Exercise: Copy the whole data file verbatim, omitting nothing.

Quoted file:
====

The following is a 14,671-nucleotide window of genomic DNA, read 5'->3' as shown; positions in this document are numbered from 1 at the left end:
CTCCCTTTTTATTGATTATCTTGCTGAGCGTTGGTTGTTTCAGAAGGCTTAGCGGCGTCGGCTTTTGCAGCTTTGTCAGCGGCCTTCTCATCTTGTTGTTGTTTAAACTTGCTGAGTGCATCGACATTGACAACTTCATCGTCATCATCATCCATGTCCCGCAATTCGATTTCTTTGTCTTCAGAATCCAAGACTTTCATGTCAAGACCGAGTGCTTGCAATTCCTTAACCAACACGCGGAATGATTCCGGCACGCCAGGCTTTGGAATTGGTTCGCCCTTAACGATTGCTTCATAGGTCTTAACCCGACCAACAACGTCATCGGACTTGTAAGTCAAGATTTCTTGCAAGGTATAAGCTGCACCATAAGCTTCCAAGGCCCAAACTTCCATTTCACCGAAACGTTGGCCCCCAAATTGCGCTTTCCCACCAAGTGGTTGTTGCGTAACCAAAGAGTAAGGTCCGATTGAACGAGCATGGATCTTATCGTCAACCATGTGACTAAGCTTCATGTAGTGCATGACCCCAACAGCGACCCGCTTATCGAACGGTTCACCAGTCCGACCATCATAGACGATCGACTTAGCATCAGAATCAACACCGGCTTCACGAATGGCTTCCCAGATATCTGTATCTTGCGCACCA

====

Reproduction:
The following is a 14,671-nucleotide window of genomic DNA, read 5'->3' as shown; positions in this document are numbered from 1 at the left end:
CTCCCTTTTTATTGATTATCTTGCTGAGCGTTGGTTGTTTCAGAAGGCTTAGCGGCGTCGGCTTTTGCAGCTTTGTCAGCGGCCTTCTCATCTTGTTGTTGTTTAAACTTGCTGAGTGCATCGACATTGACAACTTCATCGTCATCATCATCCATGTCCCGCAATTCGATTTCTTTGTCTTCAGAATCCAAGACTTTCATGTCAAGACCGAGTGCTTGCAATTCCTTAACCAACACGCGGAATGATTCCGGCACGCCAGGCTTTGGAATTGGTTCGCCCTTAACGATTGCTTCATAGGTCTTAACCCGACCAACAACGTCATCGGACTTGTAAGTCAAGATTTCTTGCAAGGTATAAGCTGCACCATAAGCTTCCAAGGCCCAAACTTCCATTTCACCGAAACGTTGGCCCCCAAATTGCGCTTTCCCACCAAGTGGTTGTTGCGTAACCAAAGAGTAAGGTCCGATTGAACGAGCATGGATCTTATCGTCAACCATGTGACTAAGCTTCATGTAGTGCATGACCCCAACAGCGACCCGCTTATCGAACGGTTCACCAGTCCGACCATCATAGACGATCGACTTAGCATCAGAATCAACACCGGCTTCACGAATGGCTTCCCAGATATCTGTATCTTGCGCACCA